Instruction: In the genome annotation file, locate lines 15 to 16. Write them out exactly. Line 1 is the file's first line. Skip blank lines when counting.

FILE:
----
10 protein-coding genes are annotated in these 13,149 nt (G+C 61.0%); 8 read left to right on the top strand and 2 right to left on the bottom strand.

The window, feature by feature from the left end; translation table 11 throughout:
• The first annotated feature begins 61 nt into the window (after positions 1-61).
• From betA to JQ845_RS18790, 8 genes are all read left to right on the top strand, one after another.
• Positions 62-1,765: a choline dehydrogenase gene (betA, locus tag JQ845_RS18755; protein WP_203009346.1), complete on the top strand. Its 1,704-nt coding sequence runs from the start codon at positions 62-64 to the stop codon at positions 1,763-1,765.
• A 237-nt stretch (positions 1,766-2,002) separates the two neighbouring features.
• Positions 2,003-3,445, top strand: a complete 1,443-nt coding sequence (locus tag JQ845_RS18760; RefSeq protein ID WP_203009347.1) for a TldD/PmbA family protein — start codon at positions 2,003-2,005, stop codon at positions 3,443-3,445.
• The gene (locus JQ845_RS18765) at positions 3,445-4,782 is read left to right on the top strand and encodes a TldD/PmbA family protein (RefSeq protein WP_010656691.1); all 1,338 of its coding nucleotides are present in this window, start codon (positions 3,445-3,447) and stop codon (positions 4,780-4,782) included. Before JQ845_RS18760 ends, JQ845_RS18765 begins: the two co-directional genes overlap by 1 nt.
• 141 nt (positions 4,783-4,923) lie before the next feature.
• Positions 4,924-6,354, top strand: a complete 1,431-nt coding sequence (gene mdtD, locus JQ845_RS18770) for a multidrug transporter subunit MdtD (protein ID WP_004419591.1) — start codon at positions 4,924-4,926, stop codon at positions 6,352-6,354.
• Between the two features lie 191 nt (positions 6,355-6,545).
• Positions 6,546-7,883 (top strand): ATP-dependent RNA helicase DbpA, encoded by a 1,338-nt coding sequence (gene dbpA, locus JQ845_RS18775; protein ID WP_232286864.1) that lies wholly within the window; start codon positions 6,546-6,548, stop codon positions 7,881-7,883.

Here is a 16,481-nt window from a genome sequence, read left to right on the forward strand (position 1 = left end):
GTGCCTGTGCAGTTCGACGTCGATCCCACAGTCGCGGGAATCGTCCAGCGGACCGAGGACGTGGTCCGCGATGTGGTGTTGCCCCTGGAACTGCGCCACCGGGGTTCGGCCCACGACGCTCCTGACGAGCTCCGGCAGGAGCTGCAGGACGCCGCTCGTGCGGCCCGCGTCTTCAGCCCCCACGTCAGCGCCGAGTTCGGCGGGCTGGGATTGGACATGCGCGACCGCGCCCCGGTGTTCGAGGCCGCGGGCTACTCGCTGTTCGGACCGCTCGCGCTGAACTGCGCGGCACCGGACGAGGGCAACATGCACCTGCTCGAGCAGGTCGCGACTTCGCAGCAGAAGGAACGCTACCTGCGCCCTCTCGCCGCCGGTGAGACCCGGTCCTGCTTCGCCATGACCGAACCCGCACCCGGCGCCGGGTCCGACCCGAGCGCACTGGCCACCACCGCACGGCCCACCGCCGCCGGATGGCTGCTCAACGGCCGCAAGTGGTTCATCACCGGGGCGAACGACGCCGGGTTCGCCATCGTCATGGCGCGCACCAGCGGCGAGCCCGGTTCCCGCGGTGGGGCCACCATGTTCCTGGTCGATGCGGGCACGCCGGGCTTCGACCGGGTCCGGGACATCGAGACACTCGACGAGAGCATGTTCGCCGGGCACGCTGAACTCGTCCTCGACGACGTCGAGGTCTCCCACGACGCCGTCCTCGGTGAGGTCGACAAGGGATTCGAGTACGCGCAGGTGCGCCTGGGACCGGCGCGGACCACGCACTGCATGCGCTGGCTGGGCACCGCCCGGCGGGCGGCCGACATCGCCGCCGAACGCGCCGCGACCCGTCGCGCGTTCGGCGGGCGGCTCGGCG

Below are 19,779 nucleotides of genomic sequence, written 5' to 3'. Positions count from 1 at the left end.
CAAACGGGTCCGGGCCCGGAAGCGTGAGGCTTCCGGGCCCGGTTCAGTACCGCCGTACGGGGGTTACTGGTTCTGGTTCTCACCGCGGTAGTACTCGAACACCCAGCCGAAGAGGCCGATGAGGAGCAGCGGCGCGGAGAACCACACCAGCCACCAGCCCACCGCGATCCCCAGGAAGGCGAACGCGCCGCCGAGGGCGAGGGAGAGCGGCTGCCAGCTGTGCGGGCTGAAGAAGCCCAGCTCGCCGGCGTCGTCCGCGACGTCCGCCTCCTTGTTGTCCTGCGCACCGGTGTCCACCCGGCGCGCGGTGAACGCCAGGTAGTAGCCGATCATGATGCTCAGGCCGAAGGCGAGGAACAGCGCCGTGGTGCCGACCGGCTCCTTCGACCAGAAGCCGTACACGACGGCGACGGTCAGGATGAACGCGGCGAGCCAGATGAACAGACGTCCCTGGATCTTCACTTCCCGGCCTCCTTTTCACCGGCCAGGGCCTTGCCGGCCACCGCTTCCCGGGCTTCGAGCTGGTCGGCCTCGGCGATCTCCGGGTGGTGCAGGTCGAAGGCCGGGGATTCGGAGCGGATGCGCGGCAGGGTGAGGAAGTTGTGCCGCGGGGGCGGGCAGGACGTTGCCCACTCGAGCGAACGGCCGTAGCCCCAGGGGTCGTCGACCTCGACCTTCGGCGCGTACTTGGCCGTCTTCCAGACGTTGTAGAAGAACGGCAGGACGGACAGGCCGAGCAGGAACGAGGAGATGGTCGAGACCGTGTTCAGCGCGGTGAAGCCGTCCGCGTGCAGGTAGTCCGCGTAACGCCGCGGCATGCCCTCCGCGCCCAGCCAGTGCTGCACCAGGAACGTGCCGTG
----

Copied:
Below are 19,779 nucleotides of genomic sequence, written 5' to 3'. Positions count from 1 at the left end.
CAAACGGGTCCGGGCCCGGAAGCGTGAGGCTTCCGGGCCCGGTTCAGTACCGCCGTACGGGGGTTACTGGTTCTGGTTCTCACCGCGGTAGTACTCGAACACCCAGCCGAAGAGGCCGATGAGGAGCAGCGGCGCGGAGAACCACACCAGCCACCAGCCCACCGCGATCCCCAGGAAGGCGAACGCGCCGCCGAGGGCGAGGGAGAGCGGCTGCCAGCTGTGCGGGCTGAAGAAGCCCAGCTCGCCGGCGTCGTCCGCGACGTCCGCCTCCTTGTTGTCCTGCGCACCGGTGTCCACCCGGCGCGCGGTGAACGCCAGGTAGTAGCCGATCATGATGCTCAGGCCGAAGGCGAGGAACAGCGCCGTGGTGCCGACCGGCTCCTTCGACCAGAAGCCGTACACGACGGCGACGGTCAGGATGAACGCGGCGAGCCAGATGAACAGACGTCCCTGGATCTTCACTTCCCGGCCTCCTTTTCACCGGCCAGGGCCTTGCCGGCCACCGCTTCCCGGGCTTCGAGCTGGTCGGCCTCGGCGATCTCCGGGTGGTGCAGGTCGAAGGCCGGGGATTCGGAGCGGATGCGCGGCAGGGTGAGGAAGTTGTGCCGCGGGGGCGGGCAGGACGTTGCCCACTCGAGCGAACGGCCGTAGCCCCAGGGGTCGTCGACCTCGACCTTCGGCGCGTACTTGGCCGTCTTCCAGACGTTGTAGAAGAACGGCAGGACGGACAGGCCGAGCAGGAACGAGGAGATGGTCGAGACCGTGTTCAGCGCGGTGAAGCCGTCCGCGTGCAGGTAGTCCGCGTAACGCCGCGGCATGCCCTCCGCGCCCAGCCAGTGCTGCACCAGGAACGTGCCGTG